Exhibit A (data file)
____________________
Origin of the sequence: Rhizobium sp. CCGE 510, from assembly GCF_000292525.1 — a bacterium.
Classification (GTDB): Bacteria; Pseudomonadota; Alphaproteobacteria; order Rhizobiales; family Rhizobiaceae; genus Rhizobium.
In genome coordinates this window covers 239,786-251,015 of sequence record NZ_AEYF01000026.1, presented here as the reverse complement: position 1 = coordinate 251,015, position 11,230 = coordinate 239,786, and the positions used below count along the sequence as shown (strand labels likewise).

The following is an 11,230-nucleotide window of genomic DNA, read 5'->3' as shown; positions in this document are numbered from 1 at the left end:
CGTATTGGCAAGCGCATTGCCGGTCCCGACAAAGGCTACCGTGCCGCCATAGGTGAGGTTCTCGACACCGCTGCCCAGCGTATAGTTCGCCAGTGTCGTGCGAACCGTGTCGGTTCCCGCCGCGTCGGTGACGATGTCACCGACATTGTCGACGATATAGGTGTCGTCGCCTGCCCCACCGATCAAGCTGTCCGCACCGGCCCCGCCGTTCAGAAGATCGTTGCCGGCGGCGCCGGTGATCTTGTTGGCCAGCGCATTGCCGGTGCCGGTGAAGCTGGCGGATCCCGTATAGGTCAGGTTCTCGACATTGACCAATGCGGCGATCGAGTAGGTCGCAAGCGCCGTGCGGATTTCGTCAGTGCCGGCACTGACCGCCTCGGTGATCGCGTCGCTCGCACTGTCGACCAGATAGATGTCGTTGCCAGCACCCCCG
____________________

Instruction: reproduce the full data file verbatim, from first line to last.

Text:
Origin of the sequence: Rhizobium sp. CCGE 510, from assembly GCF_000292525.1 — a bacterium.
Classification (GTDB): Bacteria; Pseudomonadota; Alphaproteobacteria; order Rhizobiales; family Rhizobiaceae; genus Rhizobium.
In genome coordinates this window covers 239,786-251,015 of sequence record NZ_AEYF01000026.1, presented here as the reverse complement: position 1 = coordinate 251,015, position 11,230 = coordinate 239,786, and the positions used below count along the sequence as shown (strand labels likewise).

The following is an 11,230-nucleotide window of genomic DNA, read 5'->3' as shown; positions in this document are numbered from 1 at the left end:
CGTATTGGCAAGCGCATTGCCGGTCCCGACAAAGGCTACCGTGCCGCCATAGGTGAGGTTCTCGACACCGCTGCCCAGCGTATAGTTCGCCAGTGTCGTGCGAACCGTGTCGGTTCCCGCCGCGTCGGTGACGATGTCACCGACATTGTCGACGATATAGGTGTCGTCGCCTGCCCCACCGATCAAGCTGTCCGCACCGGCCCCGCCGTTCAGAAGATCGTTGCCGGCGGCGCCGGTGATCTTGTTGGCCAGCGCATTGCCGGTGCCGGTGAAGCTGGCGGATCCCGTATAGGTCAGGTTCTCGACATTGACCAATGCGGCGATCGAGTAGGTCGCAAGCGCCGTGCGGATTTCGTCAGTGCCGGCACTGACCGCCTCGGTGATCGCGTCGCTCGCACTGTCGACCAGATAGATGTCGTTGCCAGCACCCCCG